• In February, NEPC notified the California-based Alameda-Contra Costa Transit Employees’ Retirement Plan of the gender and disability discrimination lawsuit filed against Pimco. The consultant also noted that the lawsuit “follows on similar complaints in 2018 and 2019” against the money manager, according to NEPC’s due diligence report.
  • NEPC notified the investor that its “Unfavorable News Committee met on December 7, 2020 and recommends that the Due Diligence Committee place Pimco on watch.”
  • “NEPC will monitor the suit for resolution and any findings or other information pertaining to the issue. NEPC will engage with Pimco on their specific efforts relating to diversity equity and inclusion, as well as metrics relating to the topic,” the report said.

2019-2020

  • In September 2019, Abrolat also represented one of the firm’s senior in-house lawyers, Andrea Martin Inokon, who sued the firm for gender, racial, and disability discrimination. Pimco denied the allegations from Inokon, a Black woman who currently works for Pimco. Inokon’s case is ongoing.
  • Regarding this case, NEPC presented a due diligence report in February 2020 to another investor client, a university. NEPC said it “would like to hear the results of internal investigations around the specific ‘fraternity culture’ allegations,” made against Pimco, according to the report. 
  • “At this time we believe this filing is a specific employment dispute and are recommending no action. We will continue speaking with Pimco and update information and/or due diligence status accordingly,” the report said.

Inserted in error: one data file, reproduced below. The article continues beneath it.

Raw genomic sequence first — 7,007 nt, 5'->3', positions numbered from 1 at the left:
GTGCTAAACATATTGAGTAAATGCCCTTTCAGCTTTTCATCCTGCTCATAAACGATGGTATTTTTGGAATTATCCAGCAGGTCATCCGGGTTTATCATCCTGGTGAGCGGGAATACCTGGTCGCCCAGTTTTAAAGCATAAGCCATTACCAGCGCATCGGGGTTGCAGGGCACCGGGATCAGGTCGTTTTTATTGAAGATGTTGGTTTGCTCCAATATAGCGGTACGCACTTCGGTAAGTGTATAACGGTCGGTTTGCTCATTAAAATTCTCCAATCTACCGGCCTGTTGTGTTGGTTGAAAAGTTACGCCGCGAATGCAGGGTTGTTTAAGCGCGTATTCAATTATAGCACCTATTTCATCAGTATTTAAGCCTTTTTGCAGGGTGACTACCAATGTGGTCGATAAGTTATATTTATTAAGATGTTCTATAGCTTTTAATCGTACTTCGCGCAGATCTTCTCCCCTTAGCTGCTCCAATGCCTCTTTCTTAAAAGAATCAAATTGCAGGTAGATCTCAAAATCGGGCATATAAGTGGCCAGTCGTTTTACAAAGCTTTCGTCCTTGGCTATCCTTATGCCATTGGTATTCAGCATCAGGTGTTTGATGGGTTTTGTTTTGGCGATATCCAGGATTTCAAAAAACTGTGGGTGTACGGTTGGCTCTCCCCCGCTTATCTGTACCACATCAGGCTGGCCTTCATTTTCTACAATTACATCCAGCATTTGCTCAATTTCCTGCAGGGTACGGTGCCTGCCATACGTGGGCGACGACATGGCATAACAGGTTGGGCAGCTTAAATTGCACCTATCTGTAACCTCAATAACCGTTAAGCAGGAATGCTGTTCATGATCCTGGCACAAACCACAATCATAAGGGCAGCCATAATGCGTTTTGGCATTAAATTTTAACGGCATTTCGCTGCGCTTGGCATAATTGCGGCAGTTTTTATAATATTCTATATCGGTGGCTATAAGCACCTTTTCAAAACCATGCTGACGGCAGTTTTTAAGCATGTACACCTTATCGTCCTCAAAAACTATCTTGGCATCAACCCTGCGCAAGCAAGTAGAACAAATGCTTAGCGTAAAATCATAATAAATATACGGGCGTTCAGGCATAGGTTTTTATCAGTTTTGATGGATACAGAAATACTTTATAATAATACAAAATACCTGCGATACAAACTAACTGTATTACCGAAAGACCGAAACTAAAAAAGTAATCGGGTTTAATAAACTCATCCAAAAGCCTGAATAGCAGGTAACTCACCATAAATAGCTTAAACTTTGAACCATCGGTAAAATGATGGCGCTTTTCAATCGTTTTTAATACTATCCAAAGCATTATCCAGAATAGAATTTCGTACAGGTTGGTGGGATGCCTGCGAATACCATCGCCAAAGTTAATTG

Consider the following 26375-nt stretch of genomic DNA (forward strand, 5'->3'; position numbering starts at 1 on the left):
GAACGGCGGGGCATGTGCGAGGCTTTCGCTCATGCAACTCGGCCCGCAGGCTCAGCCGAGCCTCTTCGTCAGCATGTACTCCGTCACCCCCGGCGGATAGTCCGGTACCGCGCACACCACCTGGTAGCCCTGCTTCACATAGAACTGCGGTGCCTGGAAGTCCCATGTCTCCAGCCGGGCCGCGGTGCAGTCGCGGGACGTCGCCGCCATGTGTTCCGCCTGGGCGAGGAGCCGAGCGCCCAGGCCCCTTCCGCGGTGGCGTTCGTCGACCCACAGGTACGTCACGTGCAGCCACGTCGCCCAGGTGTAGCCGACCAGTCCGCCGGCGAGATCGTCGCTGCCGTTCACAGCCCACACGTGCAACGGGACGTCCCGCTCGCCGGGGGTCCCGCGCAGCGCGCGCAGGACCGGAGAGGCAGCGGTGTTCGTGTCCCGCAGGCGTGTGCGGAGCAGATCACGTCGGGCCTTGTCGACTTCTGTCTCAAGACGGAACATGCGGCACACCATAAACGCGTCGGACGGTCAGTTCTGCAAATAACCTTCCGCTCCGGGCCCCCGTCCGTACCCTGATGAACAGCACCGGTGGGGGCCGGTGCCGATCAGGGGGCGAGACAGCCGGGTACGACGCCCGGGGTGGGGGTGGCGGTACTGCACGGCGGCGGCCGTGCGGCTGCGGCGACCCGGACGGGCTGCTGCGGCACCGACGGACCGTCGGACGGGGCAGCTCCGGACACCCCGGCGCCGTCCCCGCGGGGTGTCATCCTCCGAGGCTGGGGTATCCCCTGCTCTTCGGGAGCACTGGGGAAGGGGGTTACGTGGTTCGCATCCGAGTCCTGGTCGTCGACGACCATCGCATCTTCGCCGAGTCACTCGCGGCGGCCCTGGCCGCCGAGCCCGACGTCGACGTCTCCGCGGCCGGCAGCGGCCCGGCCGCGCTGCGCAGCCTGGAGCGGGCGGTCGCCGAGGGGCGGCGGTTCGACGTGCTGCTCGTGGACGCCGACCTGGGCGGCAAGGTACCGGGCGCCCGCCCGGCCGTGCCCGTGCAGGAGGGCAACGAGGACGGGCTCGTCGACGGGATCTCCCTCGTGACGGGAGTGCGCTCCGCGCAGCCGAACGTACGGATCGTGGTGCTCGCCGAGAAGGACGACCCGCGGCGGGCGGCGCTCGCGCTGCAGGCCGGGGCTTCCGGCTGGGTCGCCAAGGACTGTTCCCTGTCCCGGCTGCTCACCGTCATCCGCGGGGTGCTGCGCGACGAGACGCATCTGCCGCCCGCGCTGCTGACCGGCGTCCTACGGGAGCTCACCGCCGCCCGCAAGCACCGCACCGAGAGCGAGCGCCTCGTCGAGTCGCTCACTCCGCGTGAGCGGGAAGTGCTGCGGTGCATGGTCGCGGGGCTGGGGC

2018

  • In April 2018, Stacy Schaus, who was an executive vice president and head of Pimco’s defined contribution practice, filed a lawsuit that alleged gender- and age-based discrimination at the company. The suit was ultimately settled, and Schaus retired from the firm in November 2018.
  • In a 2018 due diligence report to the university, NEPC wrote, “Ms. Schaus is one of the most well-known DC investment professionals in the industry, and is well-known to both NEPC and NEPC clients. This news is concerning and NEPC is reaching out to Pimco for the firm’s response.” The consultant recommended that Pimco be placed on watch at the time. 
  • Following the retirement of Schaus from Pimco and lawsuit settlement, NEPC said that Pimco could be removed from watch status at the end of 2019, another due diligence report published by the university said.
  • “As a reminder, we placed Pimco on watch status after learning of this litigation and in consideration of this lawsuit in addition to what we know of Pimco’s culture. The watch remains until year end, as there remains the risk that a financial settlement around this claim brings forward further claims,” NEPC’s report said.